I love a back catalogue to make my way through and Carla Kelly does not disappoint. The Sisters Trilogy focuses on the three born-on-the-wrong-side-of-the-blanket daughters of Earl Ratcliff. Each of the women – Nana, Laura, and Polly – finds herself involved with a member of the Royal Marines during the Napoleonic Wars. Not just a bonnet and corset layered over a contemporary story (not that there is anything wrong with that), Kelly’s books have strong historical elements and make the reader feel genuinely immersed in a specific time and place. I even looked up “Regency navy sailor’s quarters”, “Royal Marine“, and assorted similar terms in hopes of gaining a better understanding of the heroes’ lives. Never say romance novels don’t teach one anything.

Marrying the Captain:

Nana Brandon has no dowry and does not expect to marry. Years ago, her otherwise absent and disinterested father tried to sell her to the highest bidder to pay his debts. Literally walking away from everything she knew, she returned to her grandmother and has lived with her since. Content, although admittedly often hungry, helping to run a failing seaside inn, it’s about five years into the fight with Napoleon and Nana’s town has a constant turnover of sailors as their town is the one into which ships sail for dry dock repairs and revictualling; nonetheless, they are not doing well until Captain Oliver Worthy is sent their way. Suffering from a common sailor’s complaint (no, not an STD, a throat infection), Oliver needs a place to stay and recover while he drags himself back and forth to the repair yard.

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All’s Fair in Love and Chocolate by Laura Florand

Falling first in her L’Amour et Chocolat Series, this novella was breezy, romantic, and had some excellent smolder. I’m not sure which fairy tale All’s Fair in Love and Chocolate is supposed to be or if, indeed, all of Laura Florand’s works have allusive story lines, but I don’t care, although I kind of do, so I’m going see if I can figure it out. BRB. [muzak intermission]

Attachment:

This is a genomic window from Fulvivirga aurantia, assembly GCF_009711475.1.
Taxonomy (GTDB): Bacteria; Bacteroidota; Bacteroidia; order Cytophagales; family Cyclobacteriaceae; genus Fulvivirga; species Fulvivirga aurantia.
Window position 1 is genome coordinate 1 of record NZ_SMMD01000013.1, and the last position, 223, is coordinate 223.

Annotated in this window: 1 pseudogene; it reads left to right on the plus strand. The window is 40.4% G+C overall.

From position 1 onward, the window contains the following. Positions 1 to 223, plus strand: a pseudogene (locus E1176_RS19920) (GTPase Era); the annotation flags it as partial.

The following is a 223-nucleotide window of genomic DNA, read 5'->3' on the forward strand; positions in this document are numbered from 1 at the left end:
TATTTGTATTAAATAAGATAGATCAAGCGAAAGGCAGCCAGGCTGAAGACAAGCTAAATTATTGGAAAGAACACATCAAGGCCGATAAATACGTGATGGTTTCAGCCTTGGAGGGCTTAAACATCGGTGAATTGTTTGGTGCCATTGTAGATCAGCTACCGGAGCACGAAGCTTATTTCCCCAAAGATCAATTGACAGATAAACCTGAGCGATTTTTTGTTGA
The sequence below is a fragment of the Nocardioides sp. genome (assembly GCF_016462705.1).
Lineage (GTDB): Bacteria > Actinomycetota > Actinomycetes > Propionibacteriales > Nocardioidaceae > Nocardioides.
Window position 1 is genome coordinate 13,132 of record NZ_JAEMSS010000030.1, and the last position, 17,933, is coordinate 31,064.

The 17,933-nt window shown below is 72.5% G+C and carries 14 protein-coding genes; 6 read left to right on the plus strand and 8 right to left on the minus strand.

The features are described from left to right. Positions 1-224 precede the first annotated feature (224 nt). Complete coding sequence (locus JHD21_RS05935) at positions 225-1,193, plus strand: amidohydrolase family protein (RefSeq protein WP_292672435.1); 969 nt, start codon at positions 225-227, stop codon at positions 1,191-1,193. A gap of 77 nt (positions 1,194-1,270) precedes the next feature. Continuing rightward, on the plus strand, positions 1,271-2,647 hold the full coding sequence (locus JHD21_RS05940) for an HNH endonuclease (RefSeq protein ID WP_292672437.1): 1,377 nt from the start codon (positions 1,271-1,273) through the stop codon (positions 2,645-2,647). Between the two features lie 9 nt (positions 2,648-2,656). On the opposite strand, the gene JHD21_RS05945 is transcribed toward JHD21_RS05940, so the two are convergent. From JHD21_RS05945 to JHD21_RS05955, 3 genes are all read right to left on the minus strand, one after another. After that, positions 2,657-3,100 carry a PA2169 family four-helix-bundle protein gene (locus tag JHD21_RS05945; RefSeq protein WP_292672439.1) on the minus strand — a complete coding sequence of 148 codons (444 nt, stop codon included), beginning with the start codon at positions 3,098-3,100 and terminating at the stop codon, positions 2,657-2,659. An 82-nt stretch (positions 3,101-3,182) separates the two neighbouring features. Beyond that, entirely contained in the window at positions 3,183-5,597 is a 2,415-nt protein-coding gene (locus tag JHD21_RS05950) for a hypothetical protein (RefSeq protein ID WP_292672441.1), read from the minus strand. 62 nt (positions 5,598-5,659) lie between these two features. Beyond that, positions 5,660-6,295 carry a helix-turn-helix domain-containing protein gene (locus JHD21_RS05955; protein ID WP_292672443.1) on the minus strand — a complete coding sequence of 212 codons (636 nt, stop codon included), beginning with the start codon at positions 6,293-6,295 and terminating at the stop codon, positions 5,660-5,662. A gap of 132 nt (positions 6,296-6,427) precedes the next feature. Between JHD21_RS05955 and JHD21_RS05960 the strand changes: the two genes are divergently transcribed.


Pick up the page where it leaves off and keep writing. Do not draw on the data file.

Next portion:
After a year of planning, Ellie has just moved herself and her art blog to Paris to live her dream of working in The City of Light. Caught trying to take surreptitious photos of Simon Casset’s display window by the chocolatier himself, Ellie makes a quick decision to tell him that she is planning to get married and looking for someone to make a showpiece for her wedding reception. Simon sees through the lie immediately, but given his instant fascination with her, decides to play along. Ellie’s poor imaginary fiance suffers a moped accident en route to their wedding consultation with Simon. Things proceed apace for Ellie and Simon with only the barrier of Ellie’s much-needed confession standing between them and happily ever after.

The condensed timeline matched with the novella length makes for a very tight story. It’s all about the romance and falling in love at first sight. It was a swoony, pleasantly escapist, and enjoyable read. Published in a novella package, it is not available as a standalone book. I was able to borrow it for free on KindleUnlimited and will mourn its loss when I end my free trial and have to return it.

A complete summary of Laura Florand’s catalogue, with recommendations, can be found here.

Links to my other reviews can be found on my complete reading list of books sorted by author or Author Commentary & The Tallies Shameful which includes the aforementioned observations.